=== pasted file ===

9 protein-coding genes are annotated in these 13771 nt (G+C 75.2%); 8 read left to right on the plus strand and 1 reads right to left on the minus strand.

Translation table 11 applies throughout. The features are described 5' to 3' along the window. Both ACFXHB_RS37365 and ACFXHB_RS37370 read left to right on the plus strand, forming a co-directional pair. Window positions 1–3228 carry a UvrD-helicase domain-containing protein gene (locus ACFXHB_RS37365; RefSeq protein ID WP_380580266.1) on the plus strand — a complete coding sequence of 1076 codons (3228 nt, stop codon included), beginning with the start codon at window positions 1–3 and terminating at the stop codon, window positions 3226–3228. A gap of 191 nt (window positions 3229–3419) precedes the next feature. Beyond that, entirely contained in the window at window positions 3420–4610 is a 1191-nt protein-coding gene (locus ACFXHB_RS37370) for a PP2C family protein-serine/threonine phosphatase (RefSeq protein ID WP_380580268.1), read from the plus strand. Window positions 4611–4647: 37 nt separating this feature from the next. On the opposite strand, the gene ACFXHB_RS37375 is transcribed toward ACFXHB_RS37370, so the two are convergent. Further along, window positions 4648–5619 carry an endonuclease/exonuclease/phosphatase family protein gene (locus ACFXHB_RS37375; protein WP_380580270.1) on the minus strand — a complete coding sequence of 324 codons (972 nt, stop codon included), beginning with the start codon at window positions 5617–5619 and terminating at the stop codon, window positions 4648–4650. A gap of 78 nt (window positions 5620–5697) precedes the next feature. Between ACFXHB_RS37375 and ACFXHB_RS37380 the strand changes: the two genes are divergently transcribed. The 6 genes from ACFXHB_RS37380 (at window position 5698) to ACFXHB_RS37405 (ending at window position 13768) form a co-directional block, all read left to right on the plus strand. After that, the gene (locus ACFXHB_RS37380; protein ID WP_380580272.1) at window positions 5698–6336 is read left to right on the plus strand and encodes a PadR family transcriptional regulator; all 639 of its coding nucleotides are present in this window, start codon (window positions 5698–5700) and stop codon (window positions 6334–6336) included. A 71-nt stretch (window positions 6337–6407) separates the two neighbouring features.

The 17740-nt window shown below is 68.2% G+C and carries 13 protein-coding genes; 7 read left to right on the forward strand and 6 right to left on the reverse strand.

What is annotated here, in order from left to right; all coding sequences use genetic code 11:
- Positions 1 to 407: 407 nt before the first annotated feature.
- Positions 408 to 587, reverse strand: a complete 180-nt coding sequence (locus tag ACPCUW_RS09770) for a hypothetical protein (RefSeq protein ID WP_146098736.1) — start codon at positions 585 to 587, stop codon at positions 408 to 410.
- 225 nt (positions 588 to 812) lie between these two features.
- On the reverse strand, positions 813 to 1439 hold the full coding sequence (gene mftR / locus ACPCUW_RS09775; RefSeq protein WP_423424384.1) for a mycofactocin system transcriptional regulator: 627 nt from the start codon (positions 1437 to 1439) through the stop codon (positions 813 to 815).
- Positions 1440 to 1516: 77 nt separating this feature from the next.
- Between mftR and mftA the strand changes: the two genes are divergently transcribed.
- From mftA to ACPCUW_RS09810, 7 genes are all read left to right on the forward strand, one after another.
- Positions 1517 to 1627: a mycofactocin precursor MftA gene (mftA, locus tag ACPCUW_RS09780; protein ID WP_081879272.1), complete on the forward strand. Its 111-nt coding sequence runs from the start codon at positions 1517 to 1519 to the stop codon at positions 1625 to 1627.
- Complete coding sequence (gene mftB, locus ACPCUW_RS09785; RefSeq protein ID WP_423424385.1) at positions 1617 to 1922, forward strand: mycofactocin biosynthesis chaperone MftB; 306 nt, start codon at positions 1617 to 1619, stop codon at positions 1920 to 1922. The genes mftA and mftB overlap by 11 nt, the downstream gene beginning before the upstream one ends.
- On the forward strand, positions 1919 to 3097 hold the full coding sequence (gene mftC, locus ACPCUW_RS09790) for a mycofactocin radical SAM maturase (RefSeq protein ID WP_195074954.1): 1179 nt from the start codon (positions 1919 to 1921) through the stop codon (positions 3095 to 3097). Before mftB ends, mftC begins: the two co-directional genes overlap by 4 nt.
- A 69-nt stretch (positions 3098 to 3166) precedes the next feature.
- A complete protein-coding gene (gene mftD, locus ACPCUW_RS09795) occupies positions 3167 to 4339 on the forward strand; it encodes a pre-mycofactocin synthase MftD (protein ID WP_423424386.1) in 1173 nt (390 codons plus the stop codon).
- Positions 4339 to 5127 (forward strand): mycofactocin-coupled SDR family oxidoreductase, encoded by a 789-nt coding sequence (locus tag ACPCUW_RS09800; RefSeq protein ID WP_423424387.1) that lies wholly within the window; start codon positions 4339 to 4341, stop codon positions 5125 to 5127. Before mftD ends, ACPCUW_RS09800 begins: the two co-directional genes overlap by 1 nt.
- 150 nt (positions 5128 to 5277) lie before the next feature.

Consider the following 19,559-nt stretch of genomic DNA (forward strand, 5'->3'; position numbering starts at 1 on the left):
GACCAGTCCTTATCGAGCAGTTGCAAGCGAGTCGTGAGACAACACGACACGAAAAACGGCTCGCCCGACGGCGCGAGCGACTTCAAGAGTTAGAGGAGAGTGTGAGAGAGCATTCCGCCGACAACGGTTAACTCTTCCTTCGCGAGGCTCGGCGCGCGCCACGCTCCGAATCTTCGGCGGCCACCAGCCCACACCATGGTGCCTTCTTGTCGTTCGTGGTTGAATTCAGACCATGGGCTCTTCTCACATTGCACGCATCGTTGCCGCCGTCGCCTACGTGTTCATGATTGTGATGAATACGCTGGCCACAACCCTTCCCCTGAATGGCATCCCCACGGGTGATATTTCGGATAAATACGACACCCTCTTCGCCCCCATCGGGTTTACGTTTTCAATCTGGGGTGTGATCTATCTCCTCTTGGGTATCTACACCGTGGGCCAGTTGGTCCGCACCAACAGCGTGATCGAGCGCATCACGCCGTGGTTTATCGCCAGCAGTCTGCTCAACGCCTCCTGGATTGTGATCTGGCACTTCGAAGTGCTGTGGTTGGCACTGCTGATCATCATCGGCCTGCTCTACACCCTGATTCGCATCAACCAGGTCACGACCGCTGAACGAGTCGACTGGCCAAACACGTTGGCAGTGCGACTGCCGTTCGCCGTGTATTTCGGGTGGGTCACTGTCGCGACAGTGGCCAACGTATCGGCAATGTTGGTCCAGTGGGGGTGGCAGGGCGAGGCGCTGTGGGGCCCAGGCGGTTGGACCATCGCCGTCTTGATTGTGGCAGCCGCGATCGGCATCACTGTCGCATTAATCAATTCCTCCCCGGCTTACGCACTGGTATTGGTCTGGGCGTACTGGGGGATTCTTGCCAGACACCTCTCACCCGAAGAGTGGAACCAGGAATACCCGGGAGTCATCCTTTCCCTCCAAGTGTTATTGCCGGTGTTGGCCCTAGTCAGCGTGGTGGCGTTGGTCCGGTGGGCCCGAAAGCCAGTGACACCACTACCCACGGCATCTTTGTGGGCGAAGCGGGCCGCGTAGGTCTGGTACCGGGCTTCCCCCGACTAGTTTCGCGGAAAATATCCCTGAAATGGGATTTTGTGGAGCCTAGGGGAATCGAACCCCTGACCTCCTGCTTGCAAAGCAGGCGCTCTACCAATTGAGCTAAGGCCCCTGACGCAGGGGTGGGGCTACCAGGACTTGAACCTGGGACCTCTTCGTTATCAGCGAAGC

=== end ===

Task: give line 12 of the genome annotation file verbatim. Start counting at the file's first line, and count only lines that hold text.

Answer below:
- Positions 1517 to 1627: a mycofactocin precursor MftA gene (mftA, locus tag ACPCUW_RS09780; protein ID WP_081879272.1), complete on the forward strand. Its 111-nt coding sequence runs from the start codon at positions 1517 to 1519 to the stop codon at positions 1625 to 1627.